What makes a warm relationship between parent and child? In a warm relationship, parents show delight in their children. They are responsive to their children. Not only do they respond to their children on a consistent basis, but their responses match the children’s needs of the moment. Parents listen, observing their children’s behavior as well as hearing the message behind their words, and respond in a way that communicates understanding and affection. Warm parent-child relationships also involve sharing time together enjoying positive interactions.

In addition to warm relationships, authoritative parenting also involves healthy, age-appropriate limits. Children are not allowed to do whatever they want when they want. Instead, parents establish and enforce limits for their children’s safety and health. These limits help assure predictability and security for their children. Ironically, children more easily explore their world and their interests from the safety of well-established and lovingly enforced limits. Exploration helps them learn and grow. So, in effect, lovingly enforced, age-appropriate limits nurture our children’s ability to learn and grow.

Together, warm parenting combined with healthy, age-appropriate limits make up authoritative parenting, the type of parenting that promotes a healthy adolescence for both parent and adolescent. Know what I like about this? You can learn to practice authoritative parenting. You can practice warmth in your relationship and learn to lovingly enforce healthy limits. Here’s a few basics.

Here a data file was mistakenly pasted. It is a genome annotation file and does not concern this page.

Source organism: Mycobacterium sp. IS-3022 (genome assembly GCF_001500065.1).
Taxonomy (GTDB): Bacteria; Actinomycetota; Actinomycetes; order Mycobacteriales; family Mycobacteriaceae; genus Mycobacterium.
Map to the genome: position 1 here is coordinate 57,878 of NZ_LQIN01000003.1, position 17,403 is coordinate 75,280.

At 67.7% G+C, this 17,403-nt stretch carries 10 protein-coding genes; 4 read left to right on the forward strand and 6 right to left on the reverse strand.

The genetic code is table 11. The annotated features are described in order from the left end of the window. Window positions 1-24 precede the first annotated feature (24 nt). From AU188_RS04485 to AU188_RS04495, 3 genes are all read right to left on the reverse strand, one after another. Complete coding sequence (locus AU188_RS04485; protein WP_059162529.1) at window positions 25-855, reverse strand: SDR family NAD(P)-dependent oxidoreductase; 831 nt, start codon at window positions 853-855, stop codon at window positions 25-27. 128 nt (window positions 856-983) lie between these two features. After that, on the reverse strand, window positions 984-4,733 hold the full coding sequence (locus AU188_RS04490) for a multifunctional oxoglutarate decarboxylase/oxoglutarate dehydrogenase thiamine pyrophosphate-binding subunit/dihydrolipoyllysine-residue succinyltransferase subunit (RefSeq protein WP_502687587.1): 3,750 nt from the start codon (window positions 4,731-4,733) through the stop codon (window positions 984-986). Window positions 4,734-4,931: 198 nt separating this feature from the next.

• Listen intently to your children’s verbal and nonverbal communications. Even their behaviors are communicating something for you to “hear.”
  • Remain responsive to your children’s communications and needs.
  • Establish healthy, age-appropriate limits and lovingly enforce those limits.
  • Show consistency in your responsiveness to your children and in the enforcement of limits.
  • As our children mature, allow the limits to change. Let them become increasingly “in charge” of their own decisions and consequences.
  • Enjoy your maturing adolescent and your relationship with them.

Encourage Your Child’s Anger

If you want your children to achieve challenging goals in their lives, you may have to encourage their anger. Don’t get me wrong. I don’t mean letting them blow up or “rage” around the house. I mean accepting their anger and then teaching them how to manage that anger as a motivating factor in their lives. After all, anger, like all emotions, plays an important role in our lives and the lives of our children.